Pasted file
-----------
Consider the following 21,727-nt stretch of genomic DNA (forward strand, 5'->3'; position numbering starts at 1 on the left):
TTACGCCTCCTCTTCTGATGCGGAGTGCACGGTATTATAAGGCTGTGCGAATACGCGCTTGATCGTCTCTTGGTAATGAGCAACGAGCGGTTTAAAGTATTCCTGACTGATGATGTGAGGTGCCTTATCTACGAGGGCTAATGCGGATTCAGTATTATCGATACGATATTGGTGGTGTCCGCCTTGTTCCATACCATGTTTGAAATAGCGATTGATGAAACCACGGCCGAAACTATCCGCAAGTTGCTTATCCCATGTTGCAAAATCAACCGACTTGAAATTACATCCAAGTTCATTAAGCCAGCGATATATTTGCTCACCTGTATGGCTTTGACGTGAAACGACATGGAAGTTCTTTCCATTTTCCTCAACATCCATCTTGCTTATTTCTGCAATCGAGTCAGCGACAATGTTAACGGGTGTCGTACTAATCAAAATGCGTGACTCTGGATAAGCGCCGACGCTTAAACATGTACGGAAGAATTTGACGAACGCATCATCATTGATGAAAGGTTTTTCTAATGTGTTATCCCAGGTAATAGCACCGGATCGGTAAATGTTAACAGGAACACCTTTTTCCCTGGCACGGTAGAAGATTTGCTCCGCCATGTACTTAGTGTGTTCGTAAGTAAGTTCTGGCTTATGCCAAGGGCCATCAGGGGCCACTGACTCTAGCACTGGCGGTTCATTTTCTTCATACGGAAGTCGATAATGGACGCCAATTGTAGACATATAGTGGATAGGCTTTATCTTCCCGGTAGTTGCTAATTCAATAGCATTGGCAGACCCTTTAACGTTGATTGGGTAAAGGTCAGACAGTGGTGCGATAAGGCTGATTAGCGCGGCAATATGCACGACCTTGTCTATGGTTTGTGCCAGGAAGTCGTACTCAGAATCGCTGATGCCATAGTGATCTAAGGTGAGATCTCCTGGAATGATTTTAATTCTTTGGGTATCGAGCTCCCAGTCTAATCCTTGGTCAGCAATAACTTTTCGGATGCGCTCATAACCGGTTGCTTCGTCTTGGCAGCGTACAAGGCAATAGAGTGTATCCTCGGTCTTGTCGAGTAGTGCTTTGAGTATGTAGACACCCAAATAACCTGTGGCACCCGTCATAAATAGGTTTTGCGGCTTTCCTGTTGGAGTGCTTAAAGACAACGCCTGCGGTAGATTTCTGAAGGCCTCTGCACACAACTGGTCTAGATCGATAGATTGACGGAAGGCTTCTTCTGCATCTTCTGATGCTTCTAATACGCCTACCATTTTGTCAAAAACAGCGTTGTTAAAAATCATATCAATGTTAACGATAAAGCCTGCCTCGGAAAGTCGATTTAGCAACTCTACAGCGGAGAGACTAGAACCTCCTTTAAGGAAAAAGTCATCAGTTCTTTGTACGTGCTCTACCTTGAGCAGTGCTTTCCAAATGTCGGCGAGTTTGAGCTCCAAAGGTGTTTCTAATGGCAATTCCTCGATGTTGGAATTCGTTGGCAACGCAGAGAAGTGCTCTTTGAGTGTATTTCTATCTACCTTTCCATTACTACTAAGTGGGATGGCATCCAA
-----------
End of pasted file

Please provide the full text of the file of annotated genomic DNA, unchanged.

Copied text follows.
Consider the following 21,727-nt stretch of genomic DNA (forward strand, 5'->3'; position numbering starts at 1 on the left):
TTACGCCTCCTCTTCTGATGCGGAGTGCACGGTATTATAAGGCTGTGCGAATACGCGCTTGATCGTCTCTTGGTAATGAGCAACGAGCGGTTTAAAGTATTCCTGACTGATGATGTGAGGTGCCTTATCTACGAGGGCTAATGCGGATTCAGTATTATCGATACGATATTGGTGGTGTCCGCCTTGTTCCATACCATGTTTGAAATAGCGATTGATGAAACCACGGCCGAAACTATCCGCAAGTTGCTTATCCCATGTTGCAAAATCAACCGACTTGAAATTACATCCAAGTTCATTAAGCCAGCGATATATTTGCTCACCTGTATGGCTTTGACGTGAAACGACATGGAAGTTCTTTCCATTTTCCTCAACATCCATCTTGCTTATTTCTGCAATCGAGTCAGCGACAATGTTAACGGGTGTCGTACTAATCAAAATGCGTGACTCTGGATAAGCGCCGACGCTTAAACATGTACGGAAGAATTTGACGAACGCATCATCATTGATGAAAGGTTTTTCTAATGTGTTATCCCAGGTAATAGCACCGGATCGGTAAATGTTAACAGGAACACCTTTTTCCCTGGCACGGTAGAAGATTTGCTCCGCCATGTACTTAGTGTGTTCGTAAGTAAGTTCTGGCTTATGCCAAGGGCCATCAGGGGCCACTGACTCTAGCACTGGCGGTTCATTTTCTTCATACGGAAGTCGATAATGGACGCCAATTGTAGACATATAGTGGATAGGCTTTATCTTCCCGGTAGTTGCTAATTCAATAGCATTGGCAGACCCTTTAACGTTGATTGGGTAAAGGTCAGACAGTGGTGCGATAAGGCTGATTAGCGCGGCAATATGCACGACCTTGTCTATGGTTTGTGCCAGGAAGTCGTACTCAGAATCGCTGATGCCATAGTGATCTAAGGTGAGATCTCCTGGAATGATTTTAATTCTTTGGGTATCGAGCTCCCAGTCTAATCCTTGGTCAGCAATAACTTTTCGGATGCGCTCATAACCGGTTGCTTCGTCTTGGCAGCGTACAAGGCAATAGAGTGTATCCTCGGTCTTGTCGAGTAGTGCTTTGAGTATGTAGACACCCAAATAACCTGTGGCACCCGTCATAAATAGGTTTTGCGGCTTTCCTGTTGGAGTGCTTAAAGACAACGCCTGCGGTAGATTTCTGAAGGCCTCTGCACACAACTGGTCTAGATCGATAGATTGACGGAAGGCTTCTTCTGCATCTTCTGATGCTTCTAATACGCCTACCATTTTGTCAAAAACAGCGTTGTTAAAAATCATATCAATGTTAACGATAAAGCCTGCCTCGGAAAGTCGATTTAGCAACTCTACAGCGGAGAGACTAGAACCTCCTTTAAGGAAAAAGTCATCAGTTCTTTGTACGTGCTCTACCTTGAGCAGTGCTTTCCAAATGTCGGCGAGTTTGAGCTCCAAAGGTGTTTCTAATGGCAATTCCTCGATGTTGGAATTCGTTGGCAACGCAGAGAAGTGCTCTTTGAGTGTATTTCTATCTACCTTTCCATTACTACTAAGTGGGATGGCATCCAA